The tax-exempt market felt like a ghost town Monday morning as traders said the market was quiet.

Most municipal bond traders in the tri-state region stayed home to prepare for Hurricane Sandy. Traders who live further west said offices were quiet and they planned to go home by noon.

The Securities Industry and Financial Markets Association recommended fixed-income markets close at noon. The equity markets are closed Monday.

"There is nothing at all to report," a Chicago trader said. "And it will be worse tomorrow." As of Monday morning, only New Jersey had formally announced plans to postpone the sale of its $2.6 billion in tax and revenue anticipation notes, but traders said it was highly likely other issuers would announce postponements shortly.

"My guess is they are definitely canceling and pushing deals back to next week," the Chicago trader said. "But then it's election week. So that could put a hold on it. It depends on how this whole thing blows through."

On Friday, the Municipal Market Data scale ended stronger. The benchmark 10-year muni yield and the 30-year yield fell two basis points each to 1.73% and 2.83%, respectively. The two-year remained at 0.30% for the 23rd straight trading session.

Treasuries rallied Monday morning. The benchmark 10-year yield and the 30-year fell five basis points each to 1.71% and 2.87%, respectively. The two-year yield fell two basis points to 0.29%.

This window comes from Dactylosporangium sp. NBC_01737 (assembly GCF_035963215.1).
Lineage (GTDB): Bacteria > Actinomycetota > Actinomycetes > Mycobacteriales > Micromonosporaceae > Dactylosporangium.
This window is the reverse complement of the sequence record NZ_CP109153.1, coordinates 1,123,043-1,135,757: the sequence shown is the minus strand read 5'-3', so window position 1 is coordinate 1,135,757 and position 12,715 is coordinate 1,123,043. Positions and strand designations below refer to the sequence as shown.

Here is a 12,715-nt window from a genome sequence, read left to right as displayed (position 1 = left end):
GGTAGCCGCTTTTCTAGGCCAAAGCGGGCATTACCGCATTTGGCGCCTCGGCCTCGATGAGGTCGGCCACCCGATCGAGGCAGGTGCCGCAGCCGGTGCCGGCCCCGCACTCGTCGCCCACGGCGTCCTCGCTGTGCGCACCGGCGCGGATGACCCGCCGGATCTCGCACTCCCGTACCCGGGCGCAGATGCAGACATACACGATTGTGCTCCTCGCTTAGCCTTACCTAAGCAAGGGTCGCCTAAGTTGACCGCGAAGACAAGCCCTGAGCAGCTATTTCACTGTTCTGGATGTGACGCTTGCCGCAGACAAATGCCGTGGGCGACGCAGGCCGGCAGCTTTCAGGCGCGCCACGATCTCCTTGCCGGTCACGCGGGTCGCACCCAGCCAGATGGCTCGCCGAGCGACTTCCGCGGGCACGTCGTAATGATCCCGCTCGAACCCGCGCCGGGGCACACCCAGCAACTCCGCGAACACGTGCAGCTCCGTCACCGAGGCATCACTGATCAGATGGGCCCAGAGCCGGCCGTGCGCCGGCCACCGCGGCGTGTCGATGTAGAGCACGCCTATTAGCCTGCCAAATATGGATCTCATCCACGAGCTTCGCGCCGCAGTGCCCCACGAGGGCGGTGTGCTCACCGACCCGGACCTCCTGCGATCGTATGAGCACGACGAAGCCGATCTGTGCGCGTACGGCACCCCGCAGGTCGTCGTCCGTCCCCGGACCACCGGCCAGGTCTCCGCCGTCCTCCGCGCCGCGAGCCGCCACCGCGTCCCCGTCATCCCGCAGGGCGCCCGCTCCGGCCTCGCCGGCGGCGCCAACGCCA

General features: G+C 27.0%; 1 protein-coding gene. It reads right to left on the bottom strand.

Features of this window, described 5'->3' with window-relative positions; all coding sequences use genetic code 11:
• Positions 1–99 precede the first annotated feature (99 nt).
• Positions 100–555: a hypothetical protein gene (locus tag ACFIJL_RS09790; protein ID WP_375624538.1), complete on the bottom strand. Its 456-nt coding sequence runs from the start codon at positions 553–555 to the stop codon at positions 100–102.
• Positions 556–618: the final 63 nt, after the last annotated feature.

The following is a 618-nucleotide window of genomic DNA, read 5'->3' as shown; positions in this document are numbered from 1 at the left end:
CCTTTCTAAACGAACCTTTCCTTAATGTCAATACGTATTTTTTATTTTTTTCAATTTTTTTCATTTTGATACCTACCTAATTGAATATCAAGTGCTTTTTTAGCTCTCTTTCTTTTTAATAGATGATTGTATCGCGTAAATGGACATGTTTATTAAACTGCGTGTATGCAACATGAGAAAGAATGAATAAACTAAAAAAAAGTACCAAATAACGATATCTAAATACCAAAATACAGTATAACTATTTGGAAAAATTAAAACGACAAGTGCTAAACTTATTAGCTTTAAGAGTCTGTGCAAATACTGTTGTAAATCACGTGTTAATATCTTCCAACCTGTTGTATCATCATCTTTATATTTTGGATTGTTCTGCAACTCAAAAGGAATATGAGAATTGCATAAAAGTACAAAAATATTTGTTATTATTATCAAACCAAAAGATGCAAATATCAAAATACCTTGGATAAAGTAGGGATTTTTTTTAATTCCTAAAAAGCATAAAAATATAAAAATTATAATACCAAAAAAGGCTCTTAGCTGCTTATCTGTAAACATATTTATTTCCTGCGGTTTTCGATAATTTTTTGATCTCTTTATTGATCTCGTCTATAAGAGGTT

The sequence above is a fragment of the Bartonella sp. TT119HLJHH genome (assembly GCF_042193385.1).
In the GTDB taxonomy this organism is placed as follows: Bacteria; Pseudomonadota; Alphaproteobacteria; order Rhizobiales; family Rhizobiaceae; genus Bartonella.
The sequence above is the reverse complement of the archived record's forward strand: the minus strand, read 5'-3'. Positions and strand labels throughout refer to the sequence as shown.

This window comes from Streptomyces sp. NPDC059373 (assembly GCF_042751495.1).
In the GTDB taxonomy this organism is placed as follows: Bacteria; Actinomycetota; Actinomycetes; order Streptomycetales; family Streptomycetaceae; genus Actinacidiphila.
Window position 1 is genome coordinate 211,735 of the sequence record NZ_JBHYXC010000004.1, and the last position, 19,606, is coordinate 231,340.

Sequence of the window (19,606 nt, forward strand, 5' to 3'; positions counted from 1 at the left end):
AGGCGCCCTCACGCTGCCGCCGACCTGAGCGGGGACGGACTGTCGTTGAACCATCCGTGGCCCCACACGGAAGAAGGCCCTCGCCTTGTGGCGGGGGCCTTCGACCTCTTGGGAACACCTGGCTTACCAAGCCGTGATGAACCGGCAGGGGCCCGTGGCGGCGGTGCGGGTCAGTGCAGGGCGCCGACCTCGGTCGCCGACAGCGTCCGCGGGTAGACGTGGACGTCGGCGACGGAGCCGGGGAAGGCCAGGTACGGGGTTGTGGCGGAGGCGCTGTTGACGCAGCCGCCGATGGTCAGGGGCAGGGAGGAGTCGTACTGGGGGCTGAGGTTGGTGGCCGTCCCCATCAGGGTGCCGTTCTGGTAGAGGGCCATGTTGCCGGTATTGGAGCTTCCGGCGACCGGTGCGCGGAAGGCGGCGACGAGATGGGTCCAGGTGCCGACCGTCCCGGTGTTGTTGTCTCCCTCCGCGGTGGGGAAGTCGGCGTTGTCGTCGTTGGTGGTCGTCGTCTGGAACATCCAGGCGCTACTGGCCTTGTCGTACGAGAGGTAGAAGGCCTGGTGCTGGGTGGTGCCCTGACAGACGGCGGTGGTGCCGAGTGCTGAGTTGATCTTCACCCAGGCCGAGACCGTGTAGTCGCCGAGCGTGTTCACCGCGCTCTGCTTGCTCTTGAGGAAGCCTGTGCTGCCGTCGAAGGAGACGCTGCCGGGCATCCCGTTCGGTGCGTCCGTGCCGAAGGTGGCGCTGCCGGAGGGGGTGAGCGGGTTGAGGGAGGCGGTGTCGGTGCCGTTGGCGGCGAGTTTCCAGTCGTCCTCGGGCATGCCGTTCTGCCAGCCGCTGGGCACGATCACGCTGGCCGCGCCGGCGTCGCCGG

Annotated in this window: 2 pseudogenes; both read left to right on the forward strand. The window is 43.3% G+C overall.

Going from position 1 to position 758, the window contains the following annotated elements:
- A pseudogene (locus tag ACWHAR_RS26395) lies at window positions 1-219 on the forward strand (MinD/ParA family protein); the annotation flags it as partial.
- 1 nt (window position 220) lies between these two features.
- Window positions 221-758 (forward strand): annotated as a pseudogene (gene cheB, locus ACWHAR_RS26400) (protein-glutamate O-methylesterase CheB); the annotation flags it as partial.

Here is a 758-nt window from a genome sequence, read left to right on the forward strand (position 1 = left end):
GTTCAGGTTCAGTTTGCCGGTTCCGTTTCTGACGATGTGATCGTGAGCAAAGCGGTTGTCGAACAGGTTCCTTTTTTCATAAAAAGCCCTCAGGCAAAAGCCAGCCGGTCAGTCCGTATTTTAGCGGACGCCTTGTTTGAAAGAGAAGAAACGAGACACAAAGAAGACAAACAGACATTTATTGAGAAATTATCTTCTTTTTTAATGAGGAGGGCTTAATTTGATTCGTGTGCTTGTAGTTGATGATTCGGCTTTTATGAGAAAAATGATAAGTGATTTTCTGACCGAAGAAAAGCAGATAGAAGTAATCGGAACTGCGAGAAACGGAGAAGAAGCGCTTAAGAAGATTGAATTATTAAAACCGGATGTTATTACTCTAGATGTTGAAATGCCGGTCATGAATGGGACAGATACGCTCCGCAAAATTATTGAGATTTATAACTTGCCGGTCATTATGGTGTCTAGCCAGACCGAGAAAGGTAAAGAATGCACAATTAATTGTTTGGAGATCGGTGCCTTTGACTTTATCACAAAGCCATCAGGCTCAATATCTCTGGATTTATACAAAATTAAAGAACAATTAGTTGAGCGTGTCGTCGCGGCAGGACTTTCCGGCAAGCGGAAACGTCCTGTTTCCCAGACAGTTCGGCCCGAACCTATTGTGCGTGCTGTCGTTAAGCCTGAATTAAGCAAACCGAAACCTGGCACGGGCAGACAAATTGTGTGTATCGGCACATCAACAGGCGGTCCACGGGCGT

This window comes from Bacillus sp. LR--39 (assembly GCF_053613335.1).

In economic news, personal income grew $48.1 billion, or 0.4%, in September while spending increased $87.9 billion, or 0.8%.

Personal income came in right at economist expectations of 0.4% while consumption topped the 0.6% expected.

"Consumer spending through the third quarter grew rapidly but about half of the gain was absorbed in high inflation as PCE price inflation at 3.4% kept pace with real spending gains at 3.5%," wrote economists at RDQ Economics. "The result of the rapid inflation is squeezed real disposable incomes, which fell 0.8% at an annual rate since June, and a fall in the savings rate to 3.3% in September from 4.4% in June."

The economists added, "It is essential, in our judgment, that the tax hikes in the fiscal cliff are postponed if consumer spending is to grow in the early part of next year."

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